The effects of vasoactive, antiarrhythmic, and inotropic drugs on victims of AH are unclear, as there is little evidence on the subject. The recommendations for treatment are mostly based on animal experiments, as studies on humans are lacking. After rewarming from severe AH, there is a risk of “rewarming shock,” which can lead to acute cardiac failure. Inotropic drugs have been tested to prevent this, but the effects of anti-arrhythmic and inotropic medicines are still uncertain, and international guidelines are cautious about their use. In addition, the hypothermic heart is relatively unresponsive to defibrillation, pacing, and vasoactive and anti-arrhythmic drugs when the body core temperature is below 30°C. Recent meta-analyses have shown that vasopressor medications such as adrenaline or vasopressin have higher success rates in achieving the return of spontaneous circulation (ROSC) in severely hypothermic animals with ventricular fibrillation than placebos. Adrenaline affects cardiac contractility by stimulating myocyte sarcolemmal β-adrenoceptors, allowing for greater Ca2+ influx with each depolarization. This is partly why adrenaline has a positive inotropic effect during normothermia. Levosimendan, a combined calcium sensitizer and phosphodiesterase 3 (PDE3) inhibitor, has shown positive inotropic effects during hypothermia and rewarming in rats but has only been documented anecdotally in humans and is thought to be ineffective in the resuscitation of individuals with a core temperature below 30°C. The use of dopamine and levosimendan as inotropic and vasoactive support for the resuscitation of patients with HCA needs further study.

According to the article, prehospital resuscitation of hypothermic patients should only be rejected if the cause of cardiac arrest is due to a lethal injury, fatal illness, prolonged asphyxia, or incompressible chest stiffness. CPR should start immediately if the patient is diagnosed without pulses after checking for one minute, and a mechanical chest-compression device should be used to avoid interruption during transport. The European Resuscitation Council recommends the same technique for chest compression and ventilation rates for hypothermic patients as for normothermic patients with cardiac arrest. Adrenaline injections should be avoided when the body core temperature is below 30°C, and if ventricular fibrillation persists after three attempts of defibrillation, further attempts should be postponed until the patient is warmed to a body core temperature above 30°C. CPR should be performed continuously for periods of at least five minutes, alternating with periods of no longer than five minutes without CPR in patients with a body core temperature between 28 and 20°C or with an unknown body core temperature. In patients with a body core temperature below 20°C, CPR should be interrupted maximally for 10 minutes.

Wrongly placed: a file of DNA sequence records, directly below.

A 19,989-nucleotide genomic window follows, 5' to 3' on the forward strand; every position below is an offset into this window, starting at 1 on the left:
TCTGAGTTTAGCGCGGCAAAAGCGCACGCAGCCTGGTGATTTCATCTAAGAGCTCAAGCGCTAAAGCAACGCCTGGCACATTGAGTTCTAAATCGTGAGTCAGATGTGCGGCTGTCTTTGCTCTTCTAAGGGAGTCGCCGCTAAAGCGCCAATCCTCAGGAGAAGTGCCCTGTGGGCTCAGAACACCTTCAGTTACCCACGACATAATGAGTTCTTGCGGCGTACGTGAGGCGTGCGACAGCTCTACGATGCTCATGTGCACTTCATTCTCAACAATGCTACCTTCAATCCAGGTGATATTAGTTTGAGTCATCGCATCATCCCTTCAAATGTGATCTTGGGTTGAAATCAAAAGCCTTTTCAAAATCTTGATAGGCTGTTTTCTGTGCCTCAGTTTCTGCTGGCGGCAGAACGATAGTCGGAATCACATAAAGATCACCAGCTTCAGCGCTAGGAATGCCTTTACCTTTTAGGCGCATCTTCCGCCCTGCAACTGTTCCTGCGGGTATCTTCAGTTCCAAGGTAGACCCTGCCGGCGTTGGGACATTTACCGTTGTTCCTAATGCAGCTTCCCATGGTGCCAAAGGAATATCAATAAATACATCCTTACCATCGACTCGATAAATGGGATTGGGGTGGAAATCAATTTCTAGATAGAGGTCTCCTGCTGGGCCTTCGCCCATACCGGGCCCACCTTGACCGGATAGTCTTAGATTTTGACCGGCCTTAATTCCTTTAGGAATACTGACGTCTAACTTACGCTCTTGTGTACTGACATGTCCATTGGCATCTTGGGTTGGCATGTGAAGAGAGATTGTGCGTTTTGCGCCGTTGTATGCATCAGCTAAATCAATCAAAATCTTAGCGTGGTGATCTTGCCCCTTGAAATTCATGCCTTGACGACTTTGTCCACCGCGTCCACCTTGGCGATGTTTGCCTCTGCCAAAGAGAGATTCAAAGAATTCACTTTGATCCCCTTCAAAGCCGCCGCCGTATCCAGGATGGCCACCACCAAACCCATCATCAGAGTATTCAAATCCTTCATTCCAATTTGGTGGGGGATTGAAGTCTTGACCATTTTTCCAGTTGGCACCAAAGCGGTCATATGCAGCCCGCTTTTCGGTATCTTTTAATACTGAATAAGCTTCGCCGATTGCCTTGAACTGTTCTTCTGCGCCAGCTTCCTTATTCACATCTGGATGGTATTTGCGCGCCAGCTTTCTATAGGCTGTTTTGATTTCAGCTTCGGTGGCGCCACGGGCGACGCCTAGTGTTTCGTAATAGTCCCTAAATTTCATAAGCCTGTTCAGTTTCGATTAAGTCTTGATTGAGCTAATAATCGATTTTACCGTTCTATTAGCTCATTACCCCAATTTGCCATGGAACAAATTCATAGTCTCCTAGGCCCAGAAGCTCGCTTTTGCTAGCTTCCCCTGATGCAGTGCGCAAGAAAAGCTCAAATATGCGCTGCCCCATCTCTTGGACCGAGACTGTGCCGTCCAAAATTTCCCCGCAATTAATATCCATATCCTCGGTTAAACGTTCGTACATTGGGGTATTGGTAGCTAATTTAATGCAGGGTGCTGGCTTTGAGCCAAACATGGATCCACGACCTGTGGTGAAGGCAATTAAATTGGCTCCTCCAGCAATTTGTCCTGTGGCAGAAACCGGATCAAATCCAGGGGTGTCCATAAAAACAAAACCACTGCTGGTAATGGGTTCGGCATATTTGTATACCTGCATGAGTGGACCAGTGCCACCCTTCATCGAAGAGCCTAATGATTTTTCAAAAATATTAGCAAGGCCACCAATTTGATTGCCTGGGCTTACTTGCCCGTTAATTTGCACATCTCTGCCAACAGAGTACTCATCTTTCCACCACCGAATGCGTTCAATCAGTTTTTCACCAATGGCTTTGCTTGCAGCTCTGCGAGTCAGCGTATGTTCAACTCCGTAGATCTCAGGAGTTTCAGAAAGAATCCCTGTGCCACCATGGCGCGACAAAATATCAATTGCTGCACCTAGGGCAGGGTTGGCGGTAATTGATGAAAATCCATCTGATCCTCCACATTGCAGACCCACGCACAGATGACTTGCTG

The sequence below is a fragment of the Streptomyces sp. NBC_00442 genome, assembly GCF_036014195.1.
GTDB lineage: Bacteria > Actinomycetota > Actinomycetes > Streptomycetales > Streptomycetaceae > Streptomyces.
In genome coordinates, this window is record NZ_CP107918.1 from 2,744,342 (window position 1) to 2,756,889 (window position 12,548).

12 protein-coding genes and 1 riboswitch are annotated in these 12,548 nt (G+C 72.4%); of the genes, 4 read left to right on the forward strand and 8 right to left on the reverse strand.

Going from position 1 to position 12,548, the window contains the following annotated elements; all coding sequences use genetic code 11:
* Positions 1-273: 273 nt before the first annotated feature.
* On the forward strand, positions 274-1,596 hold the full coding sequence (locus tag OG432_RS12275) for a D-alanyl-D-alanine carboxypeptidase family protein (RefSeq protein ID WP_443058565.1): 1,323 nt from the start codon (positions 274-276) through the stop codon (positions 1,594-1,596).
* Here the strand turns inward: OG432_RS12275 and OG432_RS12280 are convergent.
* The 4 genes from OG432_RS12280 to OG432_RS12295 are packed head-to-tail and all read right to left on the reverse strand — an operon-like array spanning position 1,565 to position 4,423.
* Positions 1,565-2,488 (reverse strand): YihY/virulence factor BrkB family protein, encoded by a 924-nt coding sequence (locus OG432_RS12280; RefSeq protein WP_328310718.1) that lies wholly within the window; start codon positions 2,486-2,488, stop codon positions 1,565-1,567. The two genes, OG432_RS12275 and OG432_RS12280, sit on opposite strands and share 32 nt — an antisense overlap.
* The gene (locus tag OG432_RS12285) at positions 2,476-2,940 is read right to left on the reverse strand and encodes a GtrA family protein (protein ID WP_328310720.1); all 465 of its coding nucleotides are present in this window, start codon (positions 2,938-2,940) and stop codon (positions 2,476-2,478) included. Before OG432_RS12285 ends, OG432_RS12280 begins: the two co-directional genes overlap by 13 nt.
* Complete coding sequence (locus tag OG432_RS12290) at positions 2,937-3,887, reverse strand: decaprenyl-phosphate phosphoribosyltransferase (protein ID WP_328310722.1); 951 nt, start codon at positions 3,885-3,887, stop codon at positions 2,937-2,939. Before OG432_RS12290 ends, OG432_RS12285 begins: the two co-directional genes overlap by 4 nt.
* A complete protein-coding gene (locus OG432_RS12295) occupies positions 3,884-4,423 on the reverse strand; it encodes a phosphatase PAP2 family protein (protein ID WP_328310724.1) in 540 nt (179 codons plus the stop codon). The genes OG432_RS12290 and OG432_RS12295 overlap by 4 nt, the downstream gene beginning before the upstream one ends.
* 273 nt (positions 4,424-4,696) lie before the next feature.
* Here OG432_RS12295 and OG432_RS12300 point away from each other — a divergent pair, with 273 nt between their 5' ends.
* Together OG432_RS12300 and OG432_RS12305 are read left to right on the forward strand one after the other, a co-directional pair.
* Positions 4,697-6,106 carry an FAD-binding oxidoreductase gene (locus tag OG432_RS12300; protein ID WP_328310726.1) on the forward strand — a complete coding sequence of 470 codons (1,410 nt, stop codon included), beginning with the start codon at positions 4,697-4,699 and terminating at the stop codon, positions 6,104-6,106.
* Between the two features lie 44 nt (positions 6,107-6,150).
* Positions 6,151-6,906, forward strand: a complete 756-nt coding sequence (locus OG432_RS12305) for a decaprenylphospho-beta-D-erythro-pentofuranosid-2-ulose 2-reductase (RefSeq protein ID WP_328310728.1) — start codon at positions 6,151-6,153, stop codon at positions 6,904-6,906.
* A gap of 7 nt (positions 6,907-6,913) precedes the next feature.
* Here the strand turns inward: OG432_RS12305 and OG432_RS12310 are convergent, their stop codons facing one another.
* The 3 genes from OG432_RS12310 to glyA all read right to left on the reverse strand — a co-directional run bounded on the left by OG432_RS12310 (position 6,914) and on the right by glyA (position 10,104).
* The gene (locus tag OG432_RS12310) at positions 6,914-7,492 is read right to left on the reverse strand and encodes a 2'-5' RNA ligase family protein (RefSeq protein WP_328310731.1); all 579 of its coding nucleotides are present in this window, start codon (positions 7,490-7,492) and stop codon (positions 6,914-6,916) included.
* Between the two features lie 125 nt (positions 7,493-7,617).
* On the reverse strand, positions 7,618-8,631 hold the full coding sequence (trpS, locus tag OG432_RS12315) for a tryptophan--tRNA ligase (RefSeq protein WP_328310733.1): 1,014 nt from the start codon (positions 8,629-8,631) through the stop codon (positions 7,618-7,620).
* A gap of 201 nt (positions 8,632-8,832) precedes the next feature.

The effect of hypothermia on Respiration

The article also discusses the potential benefits of cardiovascular responses triggered by breath-holding and face immersion in cases of drowning and asphyxia. Studies have shown that intermittent periods of apnea and face immersion lead to a reduction in cardiac output and an increase in systemic vascular resistance, thereby conserving oxygen and redistributing circulation to the myocardium and brain. The increase in vertebral artery blood flow could potentially increase the rate of brain cooling, reducing the cerebral metabolic oxygen demand and prompting a more successful outcome from drowning. Successful resuscitation after prolonged periods of HCA after submersion has been reported, suggesting that the diving response may contribute to protecting people from brain anoxia.

In cases of AH, respiratory rate and depth decrease as the body temperature falls, leading to CO2 accumulation and respiratory acidosis. Mucociliary function and cough reflexes are also depressed, increasing the risk of secrete stagnation and pneumonia. Studies have shown that lung mechanics are affected during cooling and rewarming, with a drop in lung compliance during deep hypothermia that normalizes upon rewarming, but decreases again on further warming. However, in mechanically ventilated patients undergoing therapeutic hypothermia after cardiac arrest, there were significant decreases in PaCO2 and airway pressure and increased lung compliance. Similarly, in full-term infants with hypoxic ischemic encephalopathy, PaO2/FIO2 ratio increased with a decrease in PaCO2 during hypothermia, suggesting reduced oxygen consumption and CO2 production.

The effect of hypothermia on pH